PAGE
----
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More on the Federal Budget 2019

Easier Access to Scientific Research & Experimental Development Program (SRED)

  • Canadian controlled private corporations (CCPCs) are entitled to a very generous refundable tax credit of 35% on qualifying annual SRED expenditures, up to a maximum of $3 million of expenditures.

  • A CCPC is a private corporation, not public which is traded on the stock exchange, and is controlled by a Canadian resident. A Canadian resident for tax purposes is a question of fact based on residential ties.

  • Before the federal budget, the SRED expenditure limit and resulting tax credit were reduced the higher the business income.

  • After the budget, a CCPC can get this credit irrespective of income.

  • This change also bodes well for companies doing research and development work for climate change.

100% Tax Deduction on New Zero Emission Vehicles up to $55,000

What is a Zero Emission Vehicle?

  • A plug-in hybrid or

  • Fully electric or

  • Fully powered by hydrogen

  • The above vehicles must be purchased on or after March 19, 2019 and before January 1, 2024.

  • Where the cost exceeds $55,000, that balance gets deducted at 30% a year on a declining basis.

Tax on Split Income (TOSI) Rules Here to Stay

  • In line with the fairness of our Canadian tax system, these rules were introduced by the Liberal federal government to eliminate a grey area on family income splitting that was being abused by family businesses paying children and spouses something they were truly not earning. Read more on my blog “Proposed Morneau/Trudeau Tax Changes – What You Need To Know”.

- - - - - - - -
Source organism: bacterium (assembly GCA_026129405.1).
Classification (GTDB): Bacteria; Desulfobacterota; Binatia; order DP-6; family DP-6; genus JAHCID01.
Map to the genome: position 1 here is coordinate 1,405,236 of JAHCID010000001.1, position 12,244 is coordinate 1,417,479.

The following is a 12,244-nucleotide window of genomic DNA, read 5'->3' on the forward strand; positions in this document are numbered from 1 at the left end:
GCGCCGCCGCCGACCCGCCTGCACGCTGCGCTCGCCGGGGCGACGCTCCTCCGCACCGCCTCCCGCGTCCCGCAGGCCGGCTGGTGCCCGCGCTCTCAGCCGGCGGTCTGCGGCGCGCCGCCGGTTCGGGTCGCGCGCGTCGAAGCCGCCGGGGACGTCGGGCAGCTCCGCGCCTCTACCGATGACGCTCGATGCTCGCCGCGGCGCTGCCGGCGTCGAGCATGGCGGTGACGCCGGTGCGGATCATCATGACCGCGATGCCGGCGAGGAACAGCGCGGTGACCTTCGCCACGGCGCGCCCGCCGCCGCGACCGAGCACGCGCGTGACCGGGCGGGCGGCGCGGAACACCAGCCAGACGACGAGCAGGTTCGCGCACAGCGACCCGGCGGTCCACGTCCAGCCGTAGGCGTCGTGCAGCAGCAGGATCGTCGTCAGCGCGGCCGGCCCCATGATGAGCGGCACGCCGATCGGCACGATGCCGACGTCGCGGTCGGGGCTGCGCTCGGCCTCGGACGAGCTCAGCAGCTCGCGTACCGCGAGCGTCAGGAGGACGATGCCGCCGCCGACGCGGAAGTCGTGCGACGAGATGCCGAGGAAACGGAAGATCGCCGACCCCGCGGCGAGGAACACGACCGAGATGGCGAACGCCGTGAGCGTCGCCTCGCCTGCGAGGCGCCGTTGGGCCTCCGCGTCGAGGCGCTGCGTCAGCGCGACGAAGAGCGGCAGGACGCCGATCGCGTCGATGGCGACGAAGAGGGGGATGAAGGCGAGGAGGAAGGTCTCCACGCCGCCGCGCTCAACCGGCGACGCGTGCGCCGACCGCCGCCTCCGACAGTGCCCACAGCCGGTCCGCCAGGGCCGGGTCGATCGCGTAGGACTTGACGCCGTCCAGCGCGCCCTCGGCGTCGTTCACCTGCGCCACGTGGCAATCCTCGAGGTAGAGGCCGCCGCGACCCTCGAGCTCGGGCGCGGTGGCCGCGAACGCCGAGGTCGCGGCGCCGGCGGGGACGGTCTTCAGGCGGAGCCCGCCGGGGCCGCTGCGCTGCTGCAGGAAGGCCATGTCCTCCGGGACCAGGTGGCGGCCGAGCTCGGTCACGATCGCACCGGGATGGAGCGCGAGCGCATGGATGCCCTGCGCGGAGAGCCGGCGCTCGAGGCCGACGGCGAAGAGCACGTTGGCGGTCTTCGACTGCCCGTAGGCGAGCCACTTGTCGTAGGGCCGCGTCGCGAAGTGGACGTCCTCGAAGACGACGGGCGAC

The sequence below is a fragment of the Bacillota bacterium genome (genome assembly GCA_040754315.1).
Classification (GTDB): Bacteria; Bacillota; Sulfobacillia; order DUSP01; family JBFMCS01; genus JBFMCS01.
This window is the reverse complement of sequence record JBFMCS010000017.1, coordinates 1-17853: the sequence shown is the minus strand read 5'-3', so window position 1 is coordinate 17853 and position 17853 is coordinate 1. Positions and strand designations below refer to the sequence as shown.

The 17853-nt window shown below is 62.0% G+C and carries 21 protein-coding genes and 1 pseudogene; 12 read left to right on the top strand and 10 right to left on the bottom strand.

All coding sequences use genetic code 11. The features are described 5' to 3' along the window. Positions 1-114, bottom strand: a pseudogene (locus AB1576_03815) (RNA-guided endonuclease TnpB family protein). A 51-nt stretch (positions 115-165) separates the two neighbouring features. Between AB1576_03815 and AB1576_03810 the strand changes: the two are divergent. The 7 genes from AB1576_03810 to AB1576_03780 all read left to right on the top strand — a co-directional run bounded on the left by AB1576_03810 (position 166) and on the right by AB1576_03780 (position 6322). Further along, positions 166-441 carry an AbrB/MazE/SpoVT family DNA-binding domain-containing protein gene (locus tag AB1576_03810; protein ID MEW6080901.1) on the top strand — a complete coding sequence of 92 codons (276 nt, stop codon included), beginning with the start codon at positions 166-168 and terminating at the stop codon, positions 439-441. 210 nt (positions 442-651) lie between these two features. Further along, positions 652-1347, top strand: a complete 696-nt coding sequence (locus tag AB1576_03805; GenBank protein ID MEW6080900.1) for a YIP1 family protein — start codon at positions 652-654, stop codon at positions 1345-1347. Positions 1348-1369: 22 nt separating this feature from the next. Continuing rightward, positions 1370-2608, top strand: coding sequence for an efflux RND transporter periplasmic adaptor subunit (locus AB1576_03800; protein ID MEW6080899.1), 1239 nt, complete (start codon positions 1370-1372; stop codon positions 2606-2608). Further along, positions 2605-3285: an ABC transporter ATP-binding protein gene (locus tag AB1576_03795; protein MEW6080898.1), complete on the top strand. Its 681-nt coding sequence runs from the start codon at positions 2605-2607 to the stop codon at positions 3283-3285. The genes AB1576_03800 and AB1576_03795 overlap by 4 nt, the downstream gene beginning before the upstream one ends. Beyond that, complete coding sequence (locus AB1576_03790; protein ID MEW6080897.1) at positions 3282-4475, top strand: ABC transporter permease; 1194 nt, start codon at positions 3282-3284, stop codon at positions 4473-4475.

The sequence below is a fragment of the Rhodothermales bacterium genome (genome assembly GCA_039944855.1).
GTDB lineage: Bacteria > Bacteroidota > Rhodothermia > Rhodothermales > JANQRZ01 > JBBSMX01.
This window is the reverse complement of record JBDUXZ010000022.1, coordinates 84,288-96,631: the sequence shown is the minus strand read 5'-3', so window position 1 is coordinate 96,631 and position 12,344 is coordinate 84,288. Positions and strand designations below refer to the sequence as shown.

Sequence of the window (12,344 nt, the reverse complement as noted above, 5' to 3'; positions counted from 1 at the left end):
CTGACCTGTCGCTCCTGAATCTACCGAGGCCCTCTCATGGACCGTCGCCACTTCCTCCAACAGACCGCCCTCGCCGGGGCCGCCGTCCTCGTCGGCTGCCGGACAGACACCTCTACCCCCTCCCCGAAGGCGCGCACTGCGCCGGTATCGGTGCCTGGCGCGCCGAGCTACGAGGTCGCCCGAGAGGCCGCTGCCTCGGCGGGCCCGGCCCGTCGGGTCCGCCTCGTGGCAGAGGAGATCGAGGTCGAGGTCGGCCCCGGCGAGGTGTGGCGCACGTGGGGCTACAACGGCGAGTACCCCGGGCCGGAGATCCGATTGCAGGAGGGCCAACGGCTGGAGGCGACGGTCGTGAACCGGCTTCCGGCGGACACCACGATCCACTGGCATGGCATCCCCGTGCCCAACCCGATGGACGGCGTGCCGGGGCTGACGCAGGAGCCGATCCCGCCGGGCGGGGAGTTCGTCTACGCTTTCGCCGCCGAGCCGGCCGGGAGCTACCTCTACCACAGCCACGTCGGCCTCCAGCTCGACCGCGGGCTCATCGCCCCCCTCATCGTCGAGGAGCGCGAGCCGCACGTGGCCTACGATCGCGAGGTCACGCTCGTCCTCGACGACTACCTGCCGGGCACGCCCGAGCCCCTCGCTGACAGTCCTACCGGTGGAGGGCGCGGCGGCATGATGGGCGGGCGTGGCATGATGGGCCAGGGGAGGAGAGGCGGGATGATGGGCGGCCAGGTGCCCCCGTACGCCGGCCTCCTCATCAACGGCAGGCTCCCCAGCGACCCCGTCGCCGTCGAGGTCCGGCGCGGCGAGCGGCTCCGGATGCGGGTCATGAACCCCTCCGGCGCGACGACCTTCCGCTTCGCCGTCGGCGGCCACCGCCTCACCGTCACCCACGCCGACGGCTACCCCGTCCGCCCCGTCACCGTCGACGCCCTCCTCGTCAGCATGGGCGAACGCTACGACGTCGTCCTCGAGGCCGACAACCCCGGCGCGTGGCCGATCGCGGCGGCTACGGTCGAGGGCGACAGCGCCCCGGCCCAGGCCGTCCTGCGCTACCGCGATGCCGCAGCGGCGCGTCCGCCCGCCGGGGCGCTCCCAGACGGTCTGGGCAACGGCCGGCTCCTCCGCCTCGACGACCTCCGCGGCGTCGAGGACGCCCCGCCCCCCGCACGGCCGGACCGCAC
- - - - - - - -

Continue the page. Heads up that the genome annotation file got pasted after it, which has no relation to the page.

• The Conservatives wanted to do away with the rules if they had won the election, but they are here to stay.

2019 Combined Federal and Ontario Personal Taxes

  • The marginal tax rates on regular income (i.e. salary, interest) range from 20.05% on the lowest bracket of $43,906 to 53.53% on the highest bracket over $220,000, on capital gains income (from sale of investments) from 10.03% on the lowest bracket to 26.77% on the highest bracket, and on dividend income (distributions to CCPC shareholders of after-tax corporate profits) from 8.89% on the lowest bracket to 47.40% on the highest bracket.

  • The Canadian tax system provides Canadian shareholders with a credit for income taxes paid within the corporation, thereby eliminating double taxation on dividends which still exists in the United States.

2019 Combined CCPC Low Corporate Tax Rate – How Do We Compare to the U.S.?

  • Since January 1, 2018 the federal corporate tax rate in the United States was reduced by President Trump to 21%, but there are also state corporate taxes to consider. Our combined federal and Ontario low business tax rate of 12.5% on the first $500,000 of “active” business income is still lower that the federal rate of 21% in the United States. Read my blog on “Proposed Morneau/Trudeau Tax Changes – What You Need To Know” which explains the reason behind the attractive low business tax rate on “active” business income.

  • It’s good doing business in Ontario!

2019 Salary/Dividend Strategy for Small Businesses

  • Pay a salary to generate sufficient earned income to maximize following year’s RRSP contribution (2019 earned income of $151,278 to make a maximum RRSP contribution of $27,230 in 2020).

  • Additional amounts needed by shareholders should be paid as salary or bonuses until the business income is at the $500,000 level.

  • There is a slight preference for any additional amounts to be paid as dividends if the company is subject to Employer Health Tax. Otherwise pay salary.

Capital Gains Exemption – Thinking of Selling Your Small Business Corporation?

  • The Capital Gains Exemption is now $866,912, an increase of $18,660 from 2018. This means that there is no capital gains tax on the sale of the first $866,912 of appreciation in the shares of your small business corporation if it qualifies based on “active” business tests.

Notice to Reader

Dean Constand CPA publishes this blog for information purposes only. Feel free to distribute to colleagues and friends. Although the material has been carefully prepared, it is not a substitute for professional advice.


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